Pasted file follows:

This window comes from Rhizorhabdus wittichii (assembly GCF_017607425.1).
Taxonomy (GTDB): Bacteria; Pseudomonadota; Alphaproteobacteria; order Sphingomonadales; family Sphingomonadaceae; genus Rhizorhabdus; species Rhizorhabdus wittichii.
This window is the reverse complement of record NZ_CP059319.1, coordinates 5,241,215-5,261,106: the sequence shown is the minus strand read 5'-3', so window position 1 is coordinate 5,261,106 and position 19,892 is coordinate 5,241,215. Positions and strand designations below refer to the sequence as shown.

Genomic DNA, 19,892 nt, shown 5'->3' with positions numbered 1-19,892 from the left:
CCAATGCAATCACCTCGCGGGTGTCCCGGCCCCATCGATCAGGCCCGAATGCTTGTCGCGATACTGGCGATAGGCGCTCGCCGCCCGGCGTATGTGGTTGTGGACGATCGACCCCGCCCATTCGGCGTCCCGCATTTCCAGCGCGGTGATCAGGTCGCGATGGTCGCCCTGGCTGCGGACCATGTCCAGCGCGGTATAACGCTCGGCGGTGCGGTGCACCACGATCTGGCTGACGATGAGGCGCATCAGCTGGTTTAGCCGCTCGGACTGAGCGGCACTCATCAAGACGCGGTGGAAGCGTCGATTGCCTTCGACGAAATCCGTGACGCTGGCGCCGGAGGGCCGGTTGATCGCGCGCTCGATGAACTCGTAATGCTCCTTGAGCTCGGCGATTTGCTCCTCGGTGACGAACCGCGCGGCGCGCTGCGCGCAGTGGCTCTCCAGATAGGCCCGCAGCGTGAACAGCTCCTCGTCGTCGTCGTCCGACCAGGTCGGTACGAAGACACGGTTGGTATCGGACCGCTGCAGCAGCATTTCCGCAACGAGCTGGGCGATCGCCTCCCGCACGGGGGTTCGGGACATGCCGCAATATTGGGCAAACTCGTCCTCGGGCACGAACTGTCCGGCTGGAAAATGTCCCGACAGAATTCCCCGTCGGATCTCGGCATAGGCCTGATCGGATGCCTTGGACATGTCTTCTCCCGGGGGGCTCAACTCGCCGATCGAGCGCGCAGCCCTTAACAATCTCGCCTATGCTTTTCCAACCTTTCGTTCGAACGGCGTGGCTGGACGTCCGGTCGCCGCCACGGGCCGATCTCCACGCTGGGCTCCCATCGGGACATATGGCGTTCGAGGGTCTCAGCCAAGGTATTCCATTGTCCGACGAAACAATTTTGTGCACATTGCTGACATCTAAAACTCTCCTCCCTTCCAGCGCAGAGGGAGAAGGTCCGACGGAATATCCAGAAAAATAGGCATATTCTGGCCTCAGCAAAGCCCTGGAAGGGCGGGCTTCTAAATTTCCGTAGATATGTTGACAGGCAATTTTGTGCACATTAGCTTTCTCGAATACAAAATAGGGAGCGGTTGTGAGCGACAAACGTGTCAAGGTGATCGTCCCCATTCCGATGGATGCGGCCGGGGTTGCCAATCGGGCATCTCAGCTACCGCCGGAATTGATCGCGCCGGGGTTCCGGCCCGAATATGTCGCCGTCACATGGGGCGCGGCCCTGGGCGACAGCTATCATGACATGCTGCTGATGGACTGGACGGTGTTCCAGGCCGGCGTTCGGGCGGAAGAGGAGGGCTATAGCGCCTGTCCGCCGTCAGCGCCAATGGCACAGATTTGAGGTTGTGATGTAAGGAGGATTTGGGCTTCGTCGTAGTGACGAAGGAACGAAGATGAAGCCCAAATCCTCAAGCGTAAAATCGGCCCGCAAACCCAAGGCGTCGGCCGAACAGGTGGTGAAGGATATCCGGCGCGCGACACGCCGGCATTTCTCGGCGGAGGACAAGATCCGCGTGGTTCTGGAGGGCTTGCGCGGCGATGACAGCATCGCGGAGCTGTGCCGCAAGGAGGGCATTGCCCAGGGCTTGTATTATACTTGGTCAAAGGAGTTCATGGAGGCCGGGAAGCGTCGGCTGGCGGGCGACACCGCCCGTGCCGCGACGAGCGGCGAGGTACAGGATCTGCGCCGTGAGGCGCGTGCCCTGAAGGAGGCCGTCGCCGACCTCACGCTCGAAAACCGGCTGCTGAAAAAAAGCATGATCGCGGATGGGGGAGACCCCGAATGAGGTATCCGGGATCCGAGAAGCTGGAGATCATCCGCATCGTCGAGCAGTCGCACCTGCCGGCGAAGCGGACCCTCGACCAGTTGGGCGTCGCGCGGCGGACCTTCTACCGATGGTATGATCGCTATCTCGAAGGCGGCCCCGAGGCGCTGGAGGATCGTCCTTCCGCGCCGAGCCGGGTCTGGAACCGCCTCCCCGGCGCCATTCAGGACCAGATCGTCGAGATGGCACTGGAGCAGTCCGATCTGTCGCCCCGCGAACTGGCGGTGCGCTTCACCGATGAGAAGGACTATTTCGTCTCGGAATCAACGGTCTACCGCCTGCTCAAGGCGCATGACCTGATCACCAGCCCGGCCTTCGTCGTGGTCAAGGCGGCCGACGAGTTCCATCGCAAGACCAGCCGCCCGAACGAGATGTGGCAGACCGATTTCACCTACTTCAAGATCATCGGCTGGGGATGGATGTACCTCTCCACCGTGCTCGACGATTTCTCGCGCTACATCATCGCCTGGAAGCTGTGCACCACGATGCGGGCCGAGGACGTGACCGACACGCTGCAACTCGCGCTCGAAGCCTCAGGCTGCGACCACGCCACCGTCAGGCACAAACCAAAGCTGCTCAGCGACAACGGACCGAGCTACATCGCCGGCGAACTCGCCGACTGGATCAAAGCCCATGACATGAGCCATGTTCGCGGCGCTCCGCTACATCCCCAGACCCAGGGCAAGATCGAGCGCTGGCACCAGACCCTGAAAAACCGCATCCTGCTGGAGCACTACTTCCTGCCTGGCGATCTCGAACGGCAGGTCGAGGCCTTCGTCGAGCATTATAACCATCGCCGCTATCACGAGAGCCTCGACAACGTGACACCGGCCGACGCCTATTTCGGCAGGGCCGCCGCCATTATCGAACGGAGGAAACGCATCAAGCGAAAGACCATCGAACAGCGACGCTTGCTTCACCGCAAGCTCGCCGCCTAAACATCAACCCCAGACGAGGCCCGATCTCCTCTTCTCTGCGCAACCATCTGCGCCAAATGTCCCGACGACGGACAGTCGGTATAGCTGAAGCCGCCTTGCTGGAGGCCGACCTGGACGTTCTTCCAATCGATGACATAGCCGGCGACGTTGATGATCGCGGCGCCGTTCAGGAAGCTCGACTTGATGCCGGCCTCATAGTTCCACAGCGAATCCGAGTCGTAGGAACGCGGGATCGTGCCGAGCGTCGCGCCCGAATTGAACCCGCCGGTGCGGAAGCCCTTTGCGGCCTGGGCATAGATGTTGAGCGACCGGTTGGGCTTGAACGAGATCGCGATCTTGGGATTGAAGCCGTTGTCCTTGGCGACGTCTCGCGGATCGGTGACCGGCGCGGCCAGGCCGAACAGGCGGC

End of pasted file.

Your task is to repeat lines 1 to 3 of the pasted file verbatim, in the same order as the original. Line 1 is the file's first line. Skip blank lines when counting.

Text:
This window comes from Rhizorhabdus wittichii (assembly GCF_017607425.1).
Taxonomy (GTDB): Bacteria; Pseudomonadota; Alphaproteobacteria; order Sphingomonadales; family Sphingomonadaceae; genus Rhizorhabdus; species Rhizorhabdus wittichii.
This window is the reverse complement of record NZ_CP059319.1, coordinates 5,241,215-5,261,106: the sequence shown is the minus strand read 5'-3', so window position 1 is coordinate 5,261,106 and position 19,892 is coordinate 5,241,215. Positions and strand designations below refer to the sequence as shown.